Flatly and, at times, angrily contradicting each other's arguments, Mark DeWolfe Howe '28, Professor of Law, and L. Brent Bozell, Washington correspondent for the National Review, clashed last night over the loyalty affidavit in the National Defense Education Act. The debate took place at the Boston College Law School Forum before a packed auditorium.
Speaking first, Howe stated two arguments against the disclaimer affidavit of the NDEA. First, he said, from a technical, legal point of view, the affidavit provides criminal penalties for a false statement or a question of opinion. This is "an intrusion of criminal law into the sphere of belief," he contended, and thus "a denial" of the due process clause of the Fifth Amendment.
Secondly, Howe continued, the affidavit is a moral evil. "People engaged in education have the moral responsibility to keep their minds free," he said. Howe pointed out that, under the terms of the NDEA, the universities must contribute their own money to the fund, and are thus required to "place restrictions on the use of their own funds." The real issue, he declared, is "can the federal government dictate the terms of education as the result of an infernal inheritance from Senator Joe McCarthy?"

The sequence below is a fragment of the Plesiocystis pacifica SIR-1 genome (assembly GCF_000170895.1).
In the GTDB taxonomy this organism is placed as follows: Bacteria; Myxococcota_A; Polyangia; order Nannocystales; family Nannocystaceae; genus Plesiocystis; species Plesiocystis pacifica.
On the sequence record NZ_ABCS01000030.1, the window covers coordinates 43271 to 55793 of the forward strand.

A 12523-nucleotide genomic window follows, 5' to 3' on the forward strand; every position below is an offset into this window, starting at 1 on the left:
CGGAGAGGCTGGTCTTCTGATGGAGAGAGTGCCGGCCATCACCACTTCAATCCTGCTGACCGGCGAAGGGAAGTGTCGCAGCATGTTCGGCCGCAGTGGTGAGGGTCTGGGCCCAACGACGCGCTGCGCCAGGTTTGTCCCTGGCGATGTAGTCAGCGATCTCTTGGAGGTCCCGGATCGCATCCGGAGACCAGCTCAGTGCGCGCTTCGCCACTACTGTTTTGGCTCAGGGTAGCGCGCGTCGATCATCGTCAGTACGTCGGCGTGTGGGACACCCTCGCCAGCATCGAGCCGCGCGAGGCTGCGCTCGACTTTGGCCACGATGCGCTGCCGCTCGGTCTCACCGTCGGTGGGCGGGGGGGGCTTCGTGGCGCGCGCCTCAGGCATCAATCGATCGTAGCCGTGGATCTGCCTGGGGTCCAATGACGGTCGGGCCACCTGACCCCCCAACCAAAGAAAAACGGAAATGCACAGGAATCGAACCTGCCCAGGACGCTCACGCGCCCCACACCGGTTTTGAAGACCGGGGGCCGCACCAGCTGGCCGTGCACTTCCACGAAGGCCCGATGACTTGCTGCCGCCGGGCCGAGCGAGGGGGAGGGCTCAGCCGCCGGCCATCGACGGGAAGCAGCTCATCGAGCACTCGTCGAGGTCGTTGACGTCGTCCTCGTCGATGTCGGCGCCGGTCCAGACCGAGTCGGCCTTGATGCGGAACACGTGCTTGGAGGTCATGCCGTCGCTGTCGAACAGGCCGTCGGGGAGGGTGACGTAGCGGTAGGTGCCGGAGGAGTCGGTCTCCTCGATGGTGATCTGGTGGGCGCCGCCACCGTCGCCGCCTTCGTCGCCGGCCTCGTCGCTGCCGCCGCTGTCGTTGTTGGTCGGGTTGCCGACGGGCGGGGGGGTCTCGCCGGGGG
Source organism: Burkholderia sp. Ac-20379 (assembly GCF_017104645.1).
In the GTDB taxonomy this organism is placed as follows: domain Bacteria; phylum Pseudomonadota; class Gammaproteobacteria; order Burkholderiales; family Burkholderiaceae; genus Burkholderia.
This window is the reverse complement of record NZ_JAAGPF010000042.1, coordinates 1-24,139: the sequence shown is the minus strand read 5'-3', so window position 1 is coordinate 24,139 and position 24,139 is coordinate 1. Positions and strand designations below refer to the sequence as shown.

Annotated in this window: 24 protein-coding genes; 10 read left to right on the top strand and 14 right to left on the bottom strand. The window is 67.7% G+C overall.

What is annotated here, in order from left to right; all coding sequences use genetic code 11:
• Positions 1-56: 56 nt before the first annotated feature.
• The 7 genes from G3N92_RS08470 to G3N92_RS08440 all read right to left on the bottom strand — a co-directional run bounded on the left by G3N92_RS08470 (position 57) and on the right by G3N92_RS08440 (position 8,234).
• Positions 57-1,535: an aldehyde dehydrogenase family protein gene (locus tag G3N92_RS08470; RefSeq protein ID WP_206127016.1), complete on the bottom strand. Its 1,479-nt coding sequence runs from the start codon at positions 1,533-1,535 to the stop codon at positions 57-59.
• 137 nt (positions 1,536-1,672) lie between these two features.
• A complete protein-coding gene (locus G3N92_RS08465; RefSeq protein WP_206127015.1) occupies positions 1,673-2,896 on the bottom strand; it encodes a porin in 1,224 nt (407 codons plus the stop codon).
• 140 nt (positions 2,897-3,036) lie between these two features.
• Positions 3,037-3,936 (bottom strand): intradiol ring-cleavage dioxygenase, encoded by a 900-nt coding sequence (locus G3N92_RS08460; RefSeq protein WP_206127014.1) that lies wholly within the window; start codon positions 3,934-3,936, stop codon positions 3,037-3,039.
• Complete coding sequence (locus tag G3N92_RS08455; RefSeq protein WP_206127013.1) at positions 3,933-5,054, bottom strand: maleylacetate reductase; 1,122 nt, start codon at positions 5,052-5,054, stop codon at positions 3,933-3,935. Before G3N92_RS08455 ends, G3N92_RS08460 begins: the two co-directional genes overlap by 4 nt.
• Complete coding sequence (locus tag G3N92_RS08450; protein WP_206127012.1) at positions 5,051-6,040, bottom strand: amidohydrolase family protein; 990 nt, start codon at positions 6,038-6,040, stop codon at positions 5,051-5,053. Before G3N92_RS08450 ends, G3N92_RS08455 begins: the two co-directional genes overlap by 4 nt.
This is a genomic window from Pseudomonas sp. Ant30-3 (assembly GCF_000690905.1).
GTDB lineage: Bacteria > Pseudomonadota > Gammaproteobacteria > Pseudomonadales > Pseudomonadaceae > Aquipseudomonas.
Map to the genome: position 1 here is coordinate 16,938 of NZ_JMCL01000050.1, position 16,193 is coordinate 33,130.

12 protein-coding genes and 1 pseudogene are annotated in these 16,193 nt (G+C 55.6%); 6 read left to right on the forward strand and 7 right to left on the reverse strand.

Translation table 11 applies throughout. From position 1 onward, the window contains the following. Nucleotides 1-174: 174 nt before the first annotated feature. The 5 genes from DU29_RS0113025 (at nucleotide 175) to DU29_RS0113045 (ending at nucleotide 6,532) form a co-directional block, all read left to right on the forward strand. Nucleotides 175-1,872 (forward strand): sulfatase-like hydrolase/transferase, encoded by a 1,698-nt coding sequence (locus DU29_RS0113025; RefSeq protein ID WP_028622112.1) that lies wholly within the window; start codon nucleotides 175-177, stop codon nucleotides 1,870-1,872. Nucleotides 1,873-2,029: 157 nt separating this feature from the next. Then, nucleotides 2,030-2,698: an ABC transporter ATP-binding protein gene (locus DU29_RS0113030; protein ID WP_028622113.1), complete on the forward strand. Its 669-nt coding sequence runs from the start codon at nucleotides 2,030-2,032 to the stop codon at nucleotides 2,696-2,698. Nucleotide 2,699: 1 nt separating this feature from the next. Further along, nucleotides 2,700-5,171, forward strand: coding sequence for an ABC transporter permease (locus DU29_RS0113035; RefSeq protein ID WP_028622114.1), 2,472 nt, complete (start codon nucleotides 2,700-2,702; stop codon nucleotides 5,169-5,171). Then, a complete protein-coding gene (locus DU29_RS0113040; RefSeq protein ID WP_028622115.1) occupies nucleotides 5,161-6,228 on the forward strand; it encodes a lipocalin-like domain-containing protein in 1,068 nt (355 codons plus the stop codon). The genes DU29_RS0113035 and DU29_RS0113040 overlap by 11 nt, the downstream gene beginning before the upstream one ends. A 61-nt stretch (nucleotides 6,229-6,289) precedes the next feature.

Bozell, speaking in rebuttal, called Howe's statements on civil rights "sophistry." He charged that the content of Howe's speech amounted to "an assertion that the academic community possesses special privileges." The only question at stake, Bozell declared, is "whether the public has the prerogative to determine how its funds will be spent." Admitting that he personally believes the affidavit "unwise," Bozell contended that it "does not violate one word of the Constitution."